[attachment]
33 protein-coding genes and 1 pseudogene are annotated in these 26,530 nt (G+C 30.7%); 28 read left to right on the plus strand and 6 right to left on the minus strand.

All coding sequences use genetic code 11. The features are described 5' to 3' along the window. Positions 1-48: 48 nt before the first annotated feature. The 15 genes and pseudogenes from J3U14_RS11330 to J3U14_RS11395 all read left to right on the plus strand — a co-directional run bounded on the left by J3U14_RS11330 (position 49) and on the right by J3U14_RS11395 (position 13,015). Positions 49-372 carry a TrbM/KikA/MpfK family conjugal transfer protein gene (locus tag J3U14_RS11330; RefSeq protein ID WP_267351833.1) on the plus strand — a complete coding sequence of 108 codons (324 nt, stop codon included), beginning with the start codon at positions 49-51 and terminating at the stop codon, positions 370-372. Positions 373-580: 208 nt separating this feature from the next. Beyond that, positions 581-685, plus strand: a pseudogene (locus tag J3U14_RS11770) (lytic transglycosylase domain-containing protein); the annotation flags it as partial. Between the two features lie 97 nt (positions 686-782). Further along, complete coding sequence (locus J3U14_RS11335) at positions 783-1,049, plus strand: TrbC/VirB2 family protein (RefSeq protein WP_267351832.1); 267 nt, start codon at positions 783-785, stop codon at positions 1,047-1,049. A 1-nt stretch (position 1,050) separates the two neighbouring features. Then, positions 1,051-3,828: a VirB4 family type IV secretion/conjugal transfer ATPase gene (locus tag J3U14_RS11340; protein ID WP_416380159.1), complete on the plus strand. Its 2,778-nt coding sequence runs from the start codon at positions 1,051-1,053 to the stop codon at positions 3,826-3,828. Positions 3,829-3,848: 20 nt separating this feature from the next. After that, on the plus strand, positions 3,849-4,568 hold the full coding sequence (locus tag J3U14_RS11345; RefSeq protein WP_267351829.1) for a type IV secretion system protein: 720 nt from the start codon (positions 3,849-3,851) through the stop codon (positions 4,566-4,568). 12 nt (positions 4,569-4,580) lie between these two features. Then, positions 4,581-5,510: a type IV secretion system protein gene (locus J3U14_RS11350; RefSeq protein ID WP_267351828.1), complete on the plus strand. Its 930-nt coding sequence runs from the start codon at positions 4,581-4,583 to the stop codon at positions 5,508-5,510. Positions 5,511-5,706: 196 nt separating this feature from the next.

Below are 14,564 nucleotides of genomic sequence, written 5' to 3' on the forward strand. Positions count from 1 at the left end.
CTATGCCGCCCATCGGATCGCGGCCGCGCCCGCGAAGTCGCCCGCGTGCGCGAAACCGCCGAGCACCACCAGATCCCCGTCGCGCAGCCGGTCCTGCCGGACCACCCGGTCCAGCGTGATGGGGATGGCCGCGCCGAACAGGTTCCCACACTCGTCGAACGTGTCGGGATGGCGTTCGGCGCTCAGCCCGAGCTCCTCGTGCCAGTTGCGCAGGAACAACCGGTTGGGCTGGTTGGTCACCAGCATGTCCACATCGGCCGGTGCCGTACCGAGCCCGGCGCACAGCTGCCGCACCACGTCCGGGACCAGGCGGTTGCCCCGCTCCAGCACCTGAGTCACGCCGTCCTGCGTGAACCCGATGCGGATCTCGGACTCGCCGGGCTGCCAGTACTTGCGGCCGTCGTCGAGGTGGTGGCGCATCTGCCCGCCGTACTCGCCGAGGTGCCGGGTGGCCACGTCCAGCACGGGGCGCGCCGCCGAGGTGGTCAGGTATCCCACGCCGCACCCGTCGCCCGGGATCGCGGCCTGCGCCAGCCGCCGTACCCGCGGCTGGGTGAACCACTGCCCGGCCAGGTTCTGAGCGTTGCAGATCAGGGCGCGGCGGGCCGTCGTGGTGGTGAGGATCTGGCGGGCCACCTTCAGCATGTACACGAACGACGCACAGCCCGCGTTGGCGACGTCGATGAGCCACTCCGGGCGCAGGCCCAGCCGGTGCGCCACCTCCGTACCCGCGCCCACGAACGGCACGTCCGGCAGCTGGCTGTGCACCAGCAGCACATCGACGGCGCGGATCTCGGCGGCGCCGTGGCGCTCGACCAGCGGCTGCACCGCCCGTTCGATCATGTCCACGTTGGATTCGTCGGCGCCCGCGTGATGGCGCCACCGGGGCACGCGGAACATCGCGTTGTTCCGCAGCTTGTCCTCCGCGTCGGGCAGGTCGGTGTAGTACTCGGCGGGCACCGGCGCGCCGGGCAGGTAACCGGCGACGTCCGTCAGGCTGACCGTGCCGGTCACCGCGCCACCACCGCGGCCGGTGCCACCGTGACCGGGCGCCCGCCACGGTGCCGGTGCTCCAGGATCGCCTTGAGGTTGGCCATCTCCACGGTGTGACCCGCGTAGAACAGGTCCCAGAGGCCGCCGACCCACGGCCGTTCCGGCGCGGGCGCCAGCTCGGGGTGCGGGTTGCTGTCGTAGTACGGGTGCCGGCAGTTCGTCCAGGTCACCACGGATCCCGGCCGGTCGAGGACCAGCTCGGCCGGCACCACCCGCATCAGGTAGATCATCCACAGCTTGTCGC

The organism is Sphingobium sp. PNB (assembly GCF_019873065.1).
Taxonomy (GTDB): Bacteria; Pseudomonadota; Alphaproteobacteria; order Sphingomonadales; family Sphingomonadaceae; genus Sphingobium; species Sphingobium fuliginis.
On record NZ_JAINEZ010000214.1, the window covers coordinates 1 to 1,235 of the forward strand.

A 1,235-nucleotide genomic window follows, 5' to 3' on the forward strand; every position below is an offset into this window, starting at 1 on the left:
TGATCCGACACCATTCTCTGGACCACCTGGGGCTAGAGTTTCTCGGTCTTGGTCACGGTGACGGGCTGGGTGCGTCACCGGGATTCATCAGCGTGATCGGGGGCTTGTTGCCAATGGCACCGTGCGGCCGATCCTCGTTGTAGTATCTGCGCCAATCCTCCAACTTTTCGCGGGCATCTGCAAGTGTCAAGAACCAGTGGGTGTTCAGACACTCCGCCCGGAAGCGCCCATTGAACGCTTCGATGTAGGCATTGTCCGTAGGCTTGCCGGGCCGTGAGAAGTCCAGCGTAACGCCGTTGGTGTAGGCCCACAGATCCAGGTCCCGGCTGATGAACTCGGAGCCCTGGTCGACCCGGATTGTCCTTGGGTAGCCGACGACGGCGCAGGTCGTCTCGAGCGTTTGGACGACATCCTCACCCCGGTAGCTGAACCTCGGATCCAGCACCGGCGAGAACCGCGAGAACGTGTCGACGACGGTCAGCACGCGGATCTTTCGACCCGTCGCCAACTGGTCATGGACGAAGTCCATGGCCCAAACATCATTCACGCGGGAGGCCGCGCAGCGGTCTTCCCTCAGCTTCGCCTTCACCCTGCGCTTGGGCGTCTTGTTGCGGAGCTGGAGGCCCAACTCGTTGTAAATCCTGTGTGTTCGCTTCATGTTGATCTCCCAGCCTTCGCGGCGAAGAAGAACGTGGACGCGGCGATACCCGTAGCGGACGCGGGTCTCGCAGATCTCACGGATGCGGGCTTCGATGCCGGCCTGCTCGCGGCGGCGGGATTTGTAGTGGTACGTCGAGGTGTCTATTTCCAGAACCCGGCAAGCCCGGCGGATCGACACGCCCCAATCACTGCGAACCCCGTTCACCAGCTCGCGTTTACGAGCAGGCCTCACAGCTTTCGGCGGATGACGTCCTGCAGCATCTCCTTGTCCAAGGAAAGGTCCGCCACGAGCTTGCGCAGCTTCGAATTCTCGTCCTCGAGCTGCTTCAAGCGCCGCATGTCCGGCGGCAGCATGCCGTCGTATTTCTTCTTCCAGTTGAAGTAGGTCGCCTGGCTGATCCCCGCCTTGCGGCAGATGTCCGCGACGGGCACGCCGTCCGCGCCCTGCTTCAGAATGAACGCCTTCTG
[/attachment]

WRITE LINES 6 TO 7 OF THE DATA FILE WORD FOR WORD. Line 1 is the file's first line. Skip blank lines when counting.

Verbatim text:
Taxonomy (GTDB): Bacteria; Pseudomonadota; Alphaproteobacteria; order Sphingomonadales; family Sphingomonadaceae; genus Sphingobium; species Sphingobium fuliginis.
On record NZ_JAINEZ010000214.1, the window covers coordinates 1 to 1,235 of the forward strand.